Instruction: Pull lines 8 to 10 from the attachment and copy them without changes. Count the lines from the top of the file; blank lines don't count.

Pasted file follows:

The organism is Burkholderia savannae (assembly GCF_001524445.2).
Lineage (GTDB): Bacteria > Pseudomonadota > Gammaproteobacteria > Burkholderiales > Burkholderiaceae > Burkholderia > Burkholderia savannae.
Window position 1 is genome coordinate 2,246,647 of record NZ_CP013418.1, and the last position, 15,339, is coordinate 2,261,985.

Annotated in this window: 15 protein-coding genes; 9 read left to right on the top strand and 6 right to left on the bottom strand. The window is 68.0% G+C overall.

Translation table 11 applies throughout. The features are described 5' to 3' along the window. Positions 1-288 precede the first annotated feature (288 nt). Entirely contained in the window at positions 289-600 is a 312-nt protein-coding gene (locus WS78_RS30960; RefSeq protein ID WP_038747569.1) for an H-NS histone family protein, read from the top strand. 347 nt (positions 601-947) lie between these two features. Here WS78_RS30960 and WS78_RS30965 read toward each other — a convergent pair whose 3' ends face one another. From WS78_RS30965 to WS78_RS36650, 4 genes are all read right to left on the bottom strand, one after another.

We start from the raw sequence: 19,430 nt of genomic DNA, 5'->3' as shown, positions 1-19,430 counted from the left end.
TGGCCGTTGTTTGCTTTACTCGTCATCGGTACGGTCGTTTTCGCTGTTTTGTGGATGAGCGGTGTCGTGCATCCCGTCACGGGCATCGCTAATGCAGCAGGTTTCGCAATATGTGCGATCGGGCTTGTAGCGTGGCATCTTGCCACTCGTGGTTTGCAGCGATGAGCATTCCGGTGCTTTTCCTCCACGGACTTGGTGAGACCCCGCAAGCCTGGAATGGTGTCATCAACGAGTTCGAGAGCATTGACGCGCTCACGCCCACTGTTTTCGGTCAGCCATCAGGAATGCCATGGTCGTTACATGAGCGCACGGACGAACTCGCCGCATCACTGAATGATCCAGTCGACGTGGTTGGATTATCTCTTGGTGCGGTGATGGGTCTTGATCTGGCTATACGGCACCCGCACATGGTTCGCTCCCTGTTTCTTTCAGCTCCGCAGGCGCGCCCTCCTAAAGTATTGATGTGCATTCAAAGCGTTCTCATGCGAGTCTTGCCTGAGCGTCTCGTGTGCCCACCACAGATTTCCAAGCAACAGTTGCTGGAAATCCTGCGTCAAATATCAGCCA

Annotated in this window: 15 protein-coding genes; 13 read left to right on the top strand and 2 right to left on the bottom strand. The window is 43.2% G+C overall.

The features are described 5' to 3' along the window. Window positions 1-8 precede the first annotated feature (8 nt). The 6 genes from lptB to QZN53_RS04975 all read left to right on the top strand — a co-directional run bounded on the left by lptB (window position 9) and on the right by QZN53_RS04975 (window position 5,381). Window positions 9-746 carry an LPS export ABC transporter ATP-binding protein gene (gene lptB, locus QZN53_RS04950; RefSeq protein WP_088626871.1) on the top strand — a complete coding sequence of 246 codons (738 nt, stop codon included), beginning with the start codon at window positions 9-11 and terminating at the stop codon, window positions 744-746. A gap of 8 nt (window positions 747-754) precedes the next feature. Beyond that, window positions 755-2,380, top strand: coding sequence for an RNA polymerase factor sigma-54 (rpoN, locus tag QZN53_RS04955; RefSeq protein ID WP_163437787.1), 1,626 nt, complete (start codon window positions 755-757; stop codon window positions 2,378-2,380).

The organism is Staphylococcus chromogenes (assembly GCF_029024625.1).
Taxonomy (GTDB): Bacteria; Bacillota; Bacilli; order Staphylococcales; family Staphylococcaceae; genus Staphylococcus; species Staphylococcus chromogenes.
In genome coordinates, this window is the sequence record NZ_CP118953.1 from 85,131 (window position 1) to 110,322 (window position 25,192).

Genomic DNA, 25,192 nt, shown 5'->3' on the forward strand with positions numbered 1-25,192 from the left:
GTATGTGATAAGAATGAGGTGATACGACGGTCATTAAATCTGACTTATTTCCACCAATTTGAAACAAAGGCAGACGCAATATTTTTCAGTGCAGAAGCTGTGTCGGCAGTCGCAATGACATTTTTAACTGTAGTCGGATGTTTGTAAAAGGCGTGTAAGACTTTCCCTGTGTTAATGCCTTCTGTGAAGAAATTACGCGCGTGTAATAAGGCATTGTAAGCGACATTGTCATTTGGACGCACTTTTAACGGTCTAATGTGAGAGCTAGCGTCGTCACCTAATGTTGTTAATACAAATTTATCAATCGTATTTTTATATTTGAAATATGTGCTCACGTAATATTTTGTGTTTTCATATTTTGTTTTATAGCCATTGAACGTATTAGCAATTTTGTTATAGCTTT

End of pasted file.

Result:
Annotated in this window: 15 protein-coding genes; 13 read left to right on the top strand and 2 right to left on the bottom strand. The window is 43.2% G+C overall.

The features are described 5' to 3' along the window. Window positions 1-8 precede the first annotated feature (8 nt). The 6 genes from lptB to QZN53_RS04975 all read left to right on the top strand — a co-directional run bounded on the left by lptB (window position 9) and on the right by QZN53_RS04975 (window position 5,381). Window positions 9-746 carry an LPS export ABC transporter ATP-binding protein gene (gene lptB, locus QZN53_RS04950; RefSeq protein WP_088626871.1) on the top strand — a complete coding sequence of 246 codons (738 nt, stop codon included), beginning with the start codon at window positions 9-11 and terminating at the stop codon, window positions 744-746. A gap of 8 nt (window positions 747-754) precedes the next feature. Beyond that, window positions 755-2,380, top strand: coding sequence for an RNA polymerase factor sigma-54 (rpoN, locus tag QZN53_RS04955; RefSeq protein ID WP_163437787.1), 1,626 nt, complete (start codon window positions 755-757; stop codon window positions 2,378-2,380).

The organism is Staphylococcus chromogenes (assembly GCF_029024625.1).